BEIJING—China’s manufacturing slowdown deepened in May as consumer and export demand weakened, a survey showed Wednesday, adding to signs an economic rebound following the end of anti-virus controls is slowing.
Chinese leaders are under pressure to shore up the recovery after a survey found a record 1 in 5 young workers in cities were unemployed. Consumer spending in April was weaker than expected and factory output declined compared with the previous month.
The monthly Purchasing Managers’ Index issued by the national statistics agency and an industry group retreated to 48.4 from April’s 49.2 on a 100-point scale. Numbers below 50 show activity declining.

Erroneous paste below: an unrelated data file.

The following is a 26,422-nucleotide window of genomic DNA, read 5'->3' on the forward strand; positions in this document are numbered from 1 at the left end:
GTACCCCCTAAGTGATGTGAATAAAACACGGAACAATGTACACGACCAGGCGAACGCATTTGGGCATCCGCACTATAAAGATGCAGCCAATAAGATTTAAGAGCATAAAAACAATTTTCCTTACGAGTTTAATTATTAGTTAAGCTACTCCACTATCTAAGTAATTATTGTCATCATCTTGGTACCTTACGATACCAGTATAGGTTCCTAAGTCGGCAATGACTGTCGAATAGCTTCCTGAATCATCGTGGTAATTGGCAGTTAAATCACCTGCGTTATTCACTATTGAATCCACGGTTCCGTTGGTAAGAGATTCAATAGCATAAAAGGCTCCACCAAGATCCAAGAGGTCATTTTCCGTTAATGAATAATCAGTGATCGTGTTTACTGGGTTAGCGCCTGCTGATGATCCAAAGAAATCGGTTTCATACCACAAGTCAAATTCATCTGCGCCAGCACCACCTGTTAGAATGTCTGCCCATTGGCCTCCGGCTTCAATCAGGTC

The decline “suggests that the risk of a downward spiral, especially in the manufacturing sector, is becoming more real,” said Nomura economists in a report. They said the PMI was likely to remain in negative territory in June.
Chinese manufacturers have been hurt by weakening global demand after central banks in the United States, Europe, and Asia raised interest rates to cool inflation.
At home, Chinese consumer spending revived after anti-virus curbs on travel and business activity were lifted in December. But the recovery has been weaker than expected.
A measure of new orders fell to 48.3 from April’s 48.5 on a similar 100-point scale, according to the National Bureau of Statistics and the China Federation of Logistics & Purchasing. An index of export orders declined to 47.2 from the previous month’s 47.6.
The survey suggests “China’s economic recovery was still ongoing in May, albeit at a slower pace,” said Capital Economics in a report. “Industry is struggling and fiscal support for construction waning. But the service sector is still seeing decent gains.”